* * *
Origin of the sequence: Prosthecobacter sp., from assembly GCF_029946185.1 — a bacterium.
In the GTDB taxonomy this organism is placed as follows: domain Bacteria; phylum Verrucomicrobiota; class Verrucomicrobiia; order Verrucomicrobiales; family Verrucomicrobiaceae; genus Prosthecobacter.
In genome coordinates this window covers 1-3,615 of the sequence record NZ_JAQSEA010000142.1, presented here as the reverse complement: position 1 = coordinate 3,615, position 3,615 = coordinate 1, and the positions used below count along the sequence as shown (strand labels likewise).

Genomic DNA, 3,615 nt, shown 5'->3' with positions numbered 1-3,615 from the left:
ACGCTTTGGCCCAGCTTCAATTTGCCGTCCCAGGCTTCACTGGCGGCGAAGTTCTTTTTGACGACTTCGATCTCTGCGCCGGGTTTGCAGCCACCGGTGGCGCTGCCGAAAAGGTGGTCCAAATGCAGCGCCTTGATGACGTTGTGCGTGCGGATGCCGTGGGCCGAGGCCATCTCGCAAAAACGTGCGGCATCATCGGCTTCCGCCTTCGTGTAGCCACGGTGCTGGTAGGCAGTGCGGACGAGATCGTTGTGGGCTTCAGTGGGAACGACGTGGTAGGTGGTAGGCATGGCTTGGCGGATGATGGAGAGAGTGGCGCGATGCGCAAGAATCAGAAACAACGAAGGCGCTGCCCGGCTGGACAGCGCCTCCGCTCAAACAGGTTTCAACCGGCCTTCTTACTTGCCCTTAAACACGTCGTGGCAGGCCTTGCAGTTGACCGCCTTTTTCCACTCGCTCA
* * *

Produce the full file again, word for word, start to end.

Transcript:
Origin of the sequence: Prosthecobacter sp., from assembly GCF_029946185.1 — a bacterium.
In the GTDB taxonomy this organism is placed as follows: domain Bacteria; phylum Verrucomicrobiota; class Verrucomicrobiia; order Verrucomicrobiales; family Verrucomicrobiaceae; genus Prosthecobacter.
In genome coordinates this window covers 1-3,615 of the sequence record NZ_JAQSEA010000142.1, presented here as the reverse complement: position 1 = coordinate 3,615, position 3,615 = coordinate 1, and the positions used below count along the sequence as shown (strand labels likewise).

Genomic DNA, 3,615 nt, shown 5'->3' with positions numbered 1-3,615 from the left:
ACGCTTTGGCCCAGCTTCAATTTGCCGTCCCAGGCTTCACTGGCGGCGAAGTTCTTTTTGACGACTTCGATCTCTGCGCCGGGTTTGCAGCCACCGGTGGCGCTGCCGAAAAGGTGGTCCAAATGCAGCGCCTTGATGACGTTGTGCGTGCGGATGCCGTGGGCCGAGGCCATCTCGCAAAAACGTGCGGCATCATCGGCTTCCGCCTTCGTGTAGCCACGGTGCTGGTAGGCAGTGCGGACGAGATCGTTGTGGGCTTCAGTGGGAACGACGTGGTAGGTGGTAGGCATGGCTTGGCGGATGATGGAGAGAGTGGCGCGATGCGCAAGAATCAGAAACAACGAAGGCGCTGCCCGGCTGGACAGCGCCTCCGCTCAAACAGGTTTCAACCGGCCTTCTTACTTGCCCTTAAACACGTCGTGGCAGGCCTTGCAGTTGACCGCCTTTTTCCACTCGCTCA